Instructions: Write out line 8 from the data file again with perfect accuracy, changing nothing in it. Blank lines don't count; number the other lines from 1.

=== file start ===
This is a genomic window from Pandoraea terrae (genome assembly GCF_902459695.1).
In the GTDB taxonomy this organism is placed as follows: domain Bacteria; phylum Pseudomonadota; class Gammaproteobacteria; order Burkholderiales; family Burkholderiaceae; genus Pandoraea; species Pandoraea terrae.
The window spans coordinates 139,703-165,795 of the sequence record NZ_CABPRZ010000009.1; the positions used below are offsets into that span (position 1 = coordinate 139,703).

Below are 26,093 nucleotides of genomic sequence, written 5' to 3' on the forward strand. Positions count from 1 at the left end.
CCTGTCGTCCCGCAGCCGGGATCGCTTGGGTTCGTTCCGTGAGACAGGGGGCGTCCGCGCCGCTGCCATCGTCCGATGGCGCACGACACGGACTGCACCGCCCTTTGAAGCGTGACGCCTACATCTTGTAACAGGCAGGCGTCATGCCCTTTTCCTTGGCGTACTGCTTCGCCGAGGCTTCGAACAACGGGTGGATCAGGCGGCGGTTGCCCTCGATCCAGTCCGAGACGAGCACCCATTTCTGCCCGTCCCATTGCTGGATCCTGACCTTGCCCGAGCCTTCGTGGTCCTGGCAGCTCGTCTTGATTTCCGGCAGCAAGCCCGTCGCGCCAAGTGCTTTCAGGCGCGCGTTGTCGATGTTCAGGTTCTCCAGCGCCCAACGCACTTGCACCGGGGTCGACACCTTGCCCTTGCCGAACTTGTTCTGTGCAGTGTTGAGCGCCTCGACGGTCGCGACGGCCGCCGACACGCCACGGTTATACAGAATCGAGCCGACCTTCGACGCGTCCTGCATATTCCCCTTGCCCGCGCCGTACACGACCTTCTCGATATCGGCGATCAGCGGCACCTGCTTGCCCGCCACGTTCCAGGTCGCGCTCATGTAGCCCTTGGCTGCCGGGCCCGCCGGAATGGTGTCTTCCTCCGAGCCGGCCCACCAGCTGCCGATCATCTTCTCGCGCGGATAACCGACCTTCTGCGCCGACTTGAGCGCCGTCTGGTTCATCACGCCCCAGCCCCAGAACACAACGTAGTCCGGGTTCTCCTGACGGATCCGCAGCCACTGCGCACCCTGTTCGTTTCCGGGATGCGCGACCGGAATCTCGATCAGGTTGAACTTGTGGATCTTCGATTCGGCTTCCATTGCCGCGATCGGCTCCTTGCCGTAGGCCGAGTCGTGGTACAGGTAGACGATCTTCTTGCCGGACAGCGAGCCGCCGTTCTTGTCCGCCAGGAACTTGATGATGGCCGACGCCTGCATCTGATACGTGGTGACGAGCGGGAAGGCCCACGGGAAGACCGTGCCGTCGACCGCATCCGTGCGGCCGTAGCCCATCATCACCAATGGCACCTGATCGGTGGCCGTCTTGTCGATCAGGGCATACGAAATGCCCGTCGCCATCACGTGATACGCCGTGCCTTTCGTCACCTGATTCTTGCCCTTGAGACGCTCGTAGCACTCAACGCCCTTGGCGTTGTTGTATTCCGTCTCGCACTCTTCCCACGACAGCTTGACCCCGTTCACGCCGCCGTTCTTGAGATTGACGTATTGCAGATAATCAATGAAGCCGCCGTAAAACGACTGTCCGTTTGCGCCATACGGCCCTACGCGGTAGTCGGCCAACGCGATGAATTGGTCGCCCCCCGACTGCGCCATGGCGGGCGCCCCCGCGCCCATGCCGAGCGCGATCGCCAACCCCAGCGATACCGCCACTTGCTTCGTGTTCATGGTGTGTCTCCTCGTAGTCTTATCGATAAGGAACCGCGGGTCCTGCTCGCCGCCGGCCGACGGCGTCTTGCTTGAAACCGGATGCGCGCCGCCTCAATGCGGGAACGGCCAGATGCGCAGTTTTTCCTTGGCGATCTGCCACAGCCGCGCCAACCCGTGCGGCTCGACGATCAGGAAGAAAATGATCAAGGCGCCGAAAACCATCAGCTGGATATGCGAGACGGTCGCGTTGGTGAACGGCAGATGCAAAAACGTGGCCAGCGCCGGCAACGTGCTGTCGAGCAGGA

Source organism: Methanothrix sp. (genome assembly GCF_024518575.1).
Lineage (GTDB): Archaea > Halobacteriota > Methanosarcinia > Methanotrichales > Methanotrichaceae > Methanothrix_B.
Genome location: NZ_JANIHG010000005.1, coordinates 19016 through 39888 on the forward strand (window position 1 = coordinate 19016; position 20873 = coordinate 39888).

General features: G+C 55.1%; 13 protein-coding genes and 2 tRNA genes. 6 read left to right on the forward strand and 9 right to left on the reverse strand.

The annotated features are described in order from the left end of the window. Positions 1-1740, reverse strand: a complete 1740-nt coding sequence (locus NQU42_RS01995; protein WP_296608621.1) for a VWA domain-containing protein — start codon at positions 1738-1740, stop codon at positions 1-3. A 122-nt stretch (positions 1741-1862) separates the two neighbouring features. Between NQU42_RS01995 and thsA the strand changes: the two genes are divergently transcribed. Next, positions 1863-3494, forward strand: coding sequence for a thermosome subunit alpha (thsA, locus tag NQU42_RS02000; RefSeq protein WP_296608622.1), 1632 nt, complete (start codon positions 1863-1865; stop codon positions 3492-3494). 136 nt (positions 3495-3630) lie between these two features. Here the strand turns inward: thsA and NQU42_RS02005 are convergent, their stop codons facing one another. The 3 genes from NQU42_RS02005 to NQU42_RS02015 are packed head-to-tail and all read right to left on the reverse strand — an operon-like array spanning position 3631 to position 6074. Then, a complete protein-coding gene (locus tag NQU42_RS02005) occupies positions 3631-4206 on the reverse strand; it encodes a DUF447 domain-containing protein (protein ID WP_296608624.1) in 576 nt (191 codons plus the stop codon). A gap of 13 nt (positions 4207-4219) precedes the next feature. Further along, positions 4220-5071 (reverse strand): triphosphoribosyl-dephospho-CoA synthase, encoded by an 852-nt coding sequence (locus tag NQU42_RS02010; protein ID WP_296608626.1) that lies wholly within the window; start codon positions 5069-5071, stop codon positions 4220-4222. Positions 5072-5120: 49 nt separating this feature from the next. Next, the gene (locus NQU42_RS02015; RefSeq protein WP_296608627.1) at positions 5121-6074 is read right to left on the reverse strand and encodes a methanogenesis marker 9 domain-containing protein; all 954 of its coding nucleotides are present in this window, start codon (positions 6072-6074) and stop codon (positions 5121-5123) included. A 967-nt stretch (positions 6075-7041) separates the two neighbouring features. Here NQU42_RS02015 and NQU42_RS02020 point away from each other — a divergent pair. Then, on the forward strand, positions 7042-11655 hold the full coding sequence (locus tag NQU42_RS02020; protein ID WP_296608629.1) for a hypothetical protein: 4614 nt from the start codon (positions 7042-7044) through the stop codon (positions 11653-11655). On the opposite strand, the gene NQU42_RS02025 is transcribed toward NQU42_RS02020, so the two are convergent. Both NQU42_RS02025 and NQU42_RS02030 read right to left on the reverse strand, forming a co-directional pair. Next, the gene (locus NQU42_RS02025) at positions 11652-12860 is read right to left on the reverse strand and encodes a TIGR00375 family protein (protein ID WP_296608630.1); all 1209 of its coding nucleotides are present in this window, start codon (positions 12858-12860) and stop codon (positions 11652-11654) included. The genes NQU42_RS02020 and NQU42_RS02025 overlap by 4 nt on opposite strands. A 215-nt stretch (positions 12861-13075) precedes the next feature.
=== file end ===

Genome location: NZ_JANIHG010000005.1, coordinates 19016 through 39888 on the forward strand (window position 1 = coordinate 19016; position 20873 = coordinate 39888).